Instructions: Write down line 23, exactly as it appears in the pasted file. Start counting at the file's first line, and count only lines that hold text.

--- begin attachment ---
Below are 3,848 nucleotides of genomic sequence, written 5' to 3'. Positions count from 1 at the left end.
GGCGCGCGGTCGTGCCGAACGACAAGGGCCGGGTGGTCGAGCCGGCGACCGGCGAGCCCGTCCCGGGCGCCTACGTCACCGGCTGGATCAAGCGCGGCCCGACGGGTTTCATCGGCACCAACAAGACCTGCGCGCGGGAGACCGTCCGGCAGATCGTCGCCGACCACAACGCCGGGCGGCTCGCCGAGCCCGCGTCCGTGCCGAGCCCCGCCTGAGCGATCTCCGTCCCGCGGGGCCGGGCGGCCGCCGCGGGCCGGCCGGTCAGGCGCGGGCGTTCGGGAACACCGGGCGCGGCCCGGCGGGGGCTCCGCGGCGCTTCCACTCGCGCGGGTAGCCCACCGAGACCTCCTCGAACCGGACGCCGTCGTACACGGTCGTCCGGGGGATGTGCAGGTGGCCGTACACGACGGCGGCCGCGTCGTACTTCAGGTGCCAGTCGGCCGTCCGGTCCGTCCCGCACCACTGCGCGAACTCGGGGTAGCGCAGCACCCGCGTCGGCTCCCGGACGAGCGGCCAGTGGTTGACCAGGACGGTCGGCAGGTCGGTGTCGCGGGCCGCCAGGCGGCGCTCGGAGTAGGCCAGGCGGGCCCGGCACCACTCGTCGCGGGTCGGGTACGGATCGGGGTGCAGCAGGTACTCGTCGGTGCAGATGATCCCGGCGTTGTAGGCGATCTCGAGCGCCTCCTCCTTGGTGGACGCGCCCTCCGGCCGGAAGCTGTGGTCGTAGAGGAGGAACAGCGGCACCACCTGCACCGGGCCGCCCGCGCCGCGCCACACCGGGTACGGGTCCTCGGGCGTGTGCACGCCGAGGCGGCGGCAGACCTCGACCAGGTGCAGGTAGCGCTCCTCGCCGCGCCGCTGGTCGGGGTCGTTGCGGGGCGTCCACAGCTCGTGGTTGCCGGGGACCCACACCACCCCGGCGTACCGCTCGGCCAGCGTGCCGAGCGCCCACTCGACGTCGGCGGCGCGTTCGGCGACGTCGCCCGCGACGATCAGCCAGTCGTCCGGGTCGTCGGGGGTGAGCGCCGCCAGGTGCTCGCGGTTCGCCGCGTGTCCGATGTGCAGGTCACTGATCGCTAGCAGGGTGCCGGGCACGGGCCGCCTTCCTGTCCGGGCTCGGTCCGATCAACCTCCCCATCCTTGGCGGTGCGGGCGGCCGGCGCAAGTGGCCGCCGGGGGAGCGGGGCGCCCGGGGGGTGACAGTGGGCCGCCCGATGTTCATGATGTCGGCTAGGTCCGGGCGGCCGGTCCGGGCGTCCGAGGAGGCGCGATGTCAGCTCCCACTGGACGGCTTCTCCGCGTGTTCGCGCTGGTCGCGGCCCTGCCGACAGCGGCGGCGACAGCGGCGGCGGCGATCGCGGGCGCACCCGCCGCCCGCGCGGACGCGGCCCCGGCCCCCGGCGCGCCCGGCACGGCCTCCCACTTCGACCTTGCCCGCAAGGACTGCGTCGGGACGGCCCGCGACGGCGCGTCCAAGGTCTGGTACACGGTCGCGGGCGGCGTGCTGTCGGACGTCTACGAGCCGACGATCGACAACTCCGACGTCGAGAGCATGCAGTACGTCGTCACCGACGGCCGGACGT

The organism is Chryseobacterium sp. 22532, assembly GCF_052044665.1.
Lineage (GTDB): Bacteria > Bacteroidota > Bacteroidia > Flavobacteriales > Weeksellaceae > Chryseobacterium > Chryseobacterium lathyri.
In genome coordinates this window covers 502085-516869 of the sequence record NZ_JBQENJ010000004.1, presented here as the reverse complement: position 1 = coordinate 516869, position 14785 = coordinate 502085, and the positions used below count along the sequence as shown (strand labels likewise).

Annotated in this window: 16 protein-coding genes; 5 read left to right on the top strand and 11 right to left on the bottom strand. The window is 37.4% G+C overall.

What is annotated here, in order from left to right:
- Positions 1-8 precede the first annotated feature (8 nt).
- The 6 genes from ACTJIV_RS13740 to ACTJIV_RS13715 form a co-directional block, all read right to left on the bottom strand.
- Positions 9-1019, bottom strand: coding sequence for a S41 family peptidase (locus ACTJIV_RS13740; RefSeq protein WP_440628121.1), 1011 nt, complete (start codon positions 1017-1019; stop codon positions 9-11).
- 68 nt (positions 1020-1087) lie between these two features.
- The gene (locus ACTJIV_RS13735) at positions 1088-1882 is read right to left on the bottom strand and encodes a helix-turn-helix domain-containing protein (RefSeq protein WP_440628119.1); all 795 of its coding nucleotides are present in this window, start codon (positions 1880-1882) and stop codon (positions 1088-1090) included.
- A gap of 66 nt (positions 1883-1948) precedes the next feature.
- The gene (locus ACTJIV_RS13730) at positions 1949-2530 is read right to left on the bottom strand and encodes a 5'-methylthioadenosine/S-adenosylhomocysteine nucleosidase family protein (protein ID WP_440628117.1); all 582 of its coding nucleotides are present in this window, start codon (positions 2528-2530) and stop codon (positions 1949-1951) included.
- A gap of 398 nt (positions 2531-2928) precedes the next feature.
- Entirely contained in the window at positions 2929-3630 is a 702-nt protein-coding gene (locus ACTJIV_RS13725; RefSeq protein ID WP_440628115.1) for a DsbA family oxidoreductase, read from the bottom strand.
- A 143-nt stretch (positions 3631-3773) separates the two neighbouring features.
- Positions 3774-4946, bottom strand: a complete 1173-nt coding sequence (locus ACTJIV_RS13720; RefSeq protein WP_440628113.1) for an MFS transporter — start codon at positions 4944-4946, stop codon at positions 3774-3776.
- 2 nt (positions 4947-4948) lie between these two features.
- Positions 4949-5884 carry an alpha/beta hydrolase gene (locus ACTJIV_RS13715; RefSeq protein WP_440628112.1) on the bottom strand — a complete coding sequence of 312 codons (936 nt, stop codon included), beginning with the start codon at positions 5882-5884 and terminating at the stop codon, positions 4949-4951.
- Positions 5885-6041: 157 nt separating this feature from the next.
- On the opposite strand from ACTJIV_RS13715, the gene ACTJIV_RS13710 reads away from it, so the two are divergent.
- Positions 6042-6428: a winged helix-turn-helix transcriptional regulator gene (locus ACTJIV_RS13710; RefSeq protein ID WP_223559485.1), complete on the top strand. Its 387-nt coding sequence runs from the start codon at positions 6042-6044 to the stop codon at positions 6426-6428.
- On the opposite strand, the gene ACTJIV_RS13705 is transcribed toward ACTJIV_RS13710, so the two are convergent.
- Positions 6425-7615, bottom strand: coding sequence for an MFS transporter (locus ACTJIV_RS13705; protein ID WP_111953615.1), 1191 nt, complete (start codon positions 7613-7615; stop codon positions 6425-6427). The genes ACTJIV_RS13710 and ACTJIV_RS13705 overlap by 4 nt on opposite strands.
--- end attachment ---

- Positions 6042-6428: a winged helix-turn-helix transcriptional regulator gene (locus ACTJIV_RS13710; RefSeq protein ID WP_223559485.1), complete on the top strand. Its 387-nt coding sequence runs from the start codon at positions 6042-6044 to the stop codon at positions 6426-6428.